Flower

Flower color: bright red or pink

Flower characteristics: showy; emerges in clusters on terminal cymes

Flowering: year-round

Figure 4. 

Flower - Jatropha integerrima: peregrina


Credit:

UF/IFAS


[Click thumbnail to enlarge.]

Fruit

Fruit shape: oval

Fruit length: ½ to 1 inch

Fruit covering: 6-lobed capsule that contains 3 smooth and spotted seeds

Fruit color: unknown

Fruit characteristics: does not attract wildlife; not showy; fruit/leaves not a litter problem

Figure 5. 

Fruit - Jatropha integerrima: peregrina


Credit:

UF/IFAS


[Click thumbnail to enlarge.]

Trunk and Branches

Trunk/branches: branches droop; not showy; typically multi-trunked; no thorns

Bark: gray brown and smooth, becoming textured with age

Pruning requirement: needed for strong structure

Breakage: resistant

Current year twig color: brown

Current year twig thickness: medium

Wood specific gravity: unknown

Figure 6. 

Bark - Jatropha integerrima: peregrina


Credit:

Gitta Hasing, UF/IFAS


[Click thumbnail to enlarge.]

Culture

Light requirement: full sun to partial shade

Soil tolerances: clay; sand; loam; acidic; alkaline; well-drained

Drought tolerance: moderate

Aerosol salt tolerance: moderate

Soil salt tolerance: none

Other

Roots: not a problem

Winter interest: yes

Outstanding tree: yes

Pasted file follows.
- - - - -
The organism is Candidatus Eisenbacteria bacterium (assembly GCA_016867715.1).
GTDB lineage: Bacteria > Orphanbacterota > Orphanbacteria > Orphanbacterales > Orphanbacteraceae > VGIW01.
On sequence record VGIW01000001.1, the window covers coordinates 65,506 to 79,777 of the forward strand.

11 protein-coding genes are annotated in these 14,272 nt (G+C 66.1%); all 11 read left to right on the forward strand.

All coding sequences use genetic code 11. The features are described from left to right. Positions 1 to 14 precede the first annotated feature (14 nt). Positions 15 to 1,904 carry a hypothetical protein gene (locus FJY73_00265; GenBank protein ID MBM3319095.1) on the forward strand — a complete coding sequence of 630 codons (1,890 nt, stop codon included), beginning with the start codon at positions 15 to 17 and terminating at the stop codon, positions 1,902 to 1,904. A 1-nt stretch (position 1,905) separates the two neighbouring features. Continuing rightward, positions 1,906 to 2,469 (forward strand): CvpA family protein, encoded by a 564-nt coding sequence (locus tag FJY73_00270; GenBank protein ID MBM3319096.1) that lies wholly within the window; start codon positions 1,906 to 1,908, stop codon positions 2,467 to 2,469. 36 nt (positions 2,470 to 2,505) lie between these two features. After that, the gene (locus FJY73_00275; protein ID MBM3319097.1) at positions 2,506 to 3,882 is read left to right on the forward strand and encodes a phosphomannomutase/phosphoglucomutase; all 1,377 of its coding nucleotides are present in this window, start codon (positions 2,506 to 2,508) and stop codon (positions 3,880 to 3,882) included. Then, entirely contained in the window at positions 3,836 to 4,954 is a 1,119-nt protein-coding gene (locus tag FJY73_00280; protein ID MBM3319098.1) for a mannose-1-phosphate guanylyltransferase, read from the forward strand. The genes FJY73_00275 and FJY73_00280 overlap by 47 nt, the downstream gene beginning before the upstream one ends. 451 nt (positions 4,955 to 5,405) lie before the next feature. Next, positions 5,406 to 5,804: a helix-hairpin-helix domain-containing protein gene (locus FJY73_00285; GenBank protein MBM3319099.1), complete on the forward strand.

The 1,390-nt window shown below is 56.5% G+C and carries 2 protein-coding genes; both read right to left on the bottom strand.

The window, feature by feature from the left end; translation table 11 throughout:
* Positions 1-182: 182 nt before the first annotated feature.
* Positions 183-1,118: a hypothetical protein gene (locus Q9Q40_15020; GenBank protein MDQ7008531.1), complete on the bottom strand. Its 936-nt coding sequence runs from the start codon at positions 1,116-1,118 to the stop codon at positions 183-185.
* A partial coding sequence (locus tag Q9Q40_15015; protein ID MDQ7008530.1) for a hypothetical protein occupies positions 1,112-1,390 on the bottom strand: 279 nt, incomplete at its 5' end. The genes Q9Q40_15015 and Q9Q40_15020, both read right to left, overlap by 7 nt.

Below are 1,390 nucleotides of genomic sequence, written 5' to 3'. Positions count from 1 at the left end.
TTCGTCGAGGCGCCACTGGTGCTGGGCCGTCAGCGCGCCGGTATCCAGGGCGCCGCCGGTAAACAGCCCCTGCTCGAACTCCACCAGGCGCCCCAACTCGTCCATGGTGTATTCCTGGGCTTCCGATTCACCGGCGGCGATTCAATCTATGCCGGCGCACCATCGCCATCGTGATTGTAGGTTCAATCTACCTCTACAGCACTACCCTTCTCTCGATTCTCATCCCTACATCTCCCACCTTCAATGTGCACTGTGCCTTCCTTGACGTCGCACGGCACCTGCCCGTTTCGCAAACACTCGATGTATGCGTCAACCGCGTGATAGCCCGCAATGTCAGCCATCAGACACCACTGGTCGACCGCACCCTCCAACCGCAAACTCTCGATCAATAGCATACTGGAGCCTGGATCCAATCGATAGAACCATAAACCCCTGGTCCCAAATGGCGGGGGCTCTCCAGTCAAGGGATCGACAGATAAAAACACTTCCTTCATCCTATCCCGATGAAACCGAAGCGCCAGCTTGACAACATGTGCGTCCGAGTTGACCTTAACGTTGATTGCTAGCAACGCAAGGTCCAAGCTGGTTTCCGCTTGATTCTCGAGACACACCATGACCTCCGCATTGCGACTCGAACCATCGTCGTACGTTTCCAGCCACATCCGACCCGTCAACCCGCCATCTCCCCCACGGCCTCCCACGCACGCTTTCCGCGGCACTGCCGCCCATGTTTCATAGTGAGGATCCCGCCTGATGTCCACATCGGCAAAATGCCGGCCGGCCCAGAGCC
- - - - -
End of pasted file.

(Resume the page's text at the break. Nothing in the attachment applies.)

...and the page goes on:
Invasive potential: little invasive potential

Ozone sensitivity: unknown

Verticillium wilt susceptibility: unknown

Pest resistance: resistant to pests/diseases

Use and Management

Jatropha makes a delightful red-flowered accent in a shrub border planted to attract attention to an area. It flowers nearly year-round and so is quite popular as a patio tree or garden accent. Multiple trunks and stems originate near the ground forming a symmetrical, weeping clump of thinly-clothed branches. The tree can be staked and trained to grow with one trunk for two or three feet. This is a nice way to display the plant as an accent or specimen. Do not expect this small tree to provide shade, but it will attract hummingbirds and butterflies.

Peregrina should be grown in full sun or partial shade on well-drained soil. Full sun plants flower best. It is not salt-tolerant.